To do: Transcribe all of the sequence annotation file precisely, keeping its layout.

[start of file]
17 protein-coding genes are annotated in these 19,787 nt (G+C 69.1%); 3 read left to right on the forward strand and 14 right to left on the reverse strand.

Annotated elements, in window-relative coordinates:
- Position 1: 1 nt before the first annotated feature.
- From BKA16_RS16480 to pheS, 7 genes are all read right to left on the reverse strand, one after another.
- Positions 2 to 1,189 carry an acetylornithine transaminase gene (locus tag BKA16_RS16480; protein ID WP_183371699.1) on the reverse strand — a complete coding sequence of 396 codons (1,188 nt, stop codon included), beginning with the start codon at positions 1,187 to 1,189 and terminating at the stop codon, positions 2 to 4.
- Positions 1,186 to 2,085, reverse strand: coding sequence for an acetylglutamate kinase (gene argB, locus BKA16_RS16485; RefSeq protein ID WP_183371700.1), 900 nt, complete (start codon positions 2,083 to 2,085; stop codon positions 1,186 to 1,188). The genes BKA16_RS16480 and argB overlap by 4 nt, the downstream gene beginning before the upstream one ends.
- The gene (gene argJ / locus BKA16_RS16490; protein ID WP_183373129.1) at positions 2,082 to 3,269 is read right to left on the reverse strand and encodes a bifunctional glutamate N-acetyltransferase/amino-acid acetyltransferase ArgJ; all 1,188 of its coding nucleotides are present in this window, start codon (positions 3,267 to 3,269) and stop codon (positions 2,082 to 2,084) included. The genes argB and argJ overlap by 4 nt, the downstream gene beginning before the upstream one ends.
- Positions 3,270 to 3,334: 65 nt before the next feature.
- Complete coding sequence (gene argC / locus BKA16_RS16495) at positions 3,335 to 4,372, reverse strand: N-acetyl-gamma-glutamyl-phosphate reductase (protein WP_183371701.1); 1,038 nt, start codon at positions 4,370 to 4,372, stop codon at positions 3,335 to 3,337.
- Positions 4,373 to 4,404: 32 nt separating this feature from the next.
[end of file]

17 protein-coding genes are annotated in these 19,787 nt (G+C 69.1%); 3 read left to right on the forward strand and 14 right to left on the reverse strand.

Annotated elements, in window-relative coordinates:
- Position 1: 1 nt before the first annotated feature.
- From BKA16_RS16480 to pheS, 7 genes are all read right to left on the reverse strand, one after another.
- Positions 2 to 1,189 carry an acetylornithine transaminase gene (locus tag BKA16_RS16480; protein ID WP_183371699.1) on the reverse strand — a complete coding sequence of 396 codons (1,188 nt, stop codon included), beginning with the start codon at positions 1,187 to 1,189 and terminating at the stop codon, positions 2 to 4.
- Positions 1,186 to 2,085, reverse strand: coding sequence for an acetylglutamate kinase (gene argB, locus BKA16_RS16485; RefSeq protein ID WP_183371700.1), 900 nt, complete (start codon positions 2,083 to 2,085; stop codon positions 1,186 to 1,188). The genes BKA16_RS16480 and argB overlap by 4 nt, the downstream gene beginning before the upstream one ends.
- The gene (gene argJ / locus BKA16_RS16490; protein ID WP_183373129.1) at positions 2,082 to 3,269 is read right to left on the reverse strand and encodes a bifunctional glutamate N-acetyltransferase/amino-acid acetyltransferase ArgJ; all 1,188 of its coding nucleotides are present in this window, start codon (positions 3,267 to 3,269) and stop codon (positions 2,082 to 2,084) included. The genes argB and argJ overlap by 4 nt, the downstream gene beginning before the upstream one ends.
- Positions 3,270 to 3,334: 65 nt before the next feature.
- Complete coding sequence (gene argC / locus BKA16_RS16495) at positions 3,335 to 4,372, reverse strand: N-acetyl-gamma-glutamyl-phosphate reductase (protein WP_183371701.1); 1,038 nt, start codon at positions 4,370 to 4,372, stop codon at positions 3,335 to 3,337.
- Positions 4,373 to 4,404: 32 nt separating this feature from the next.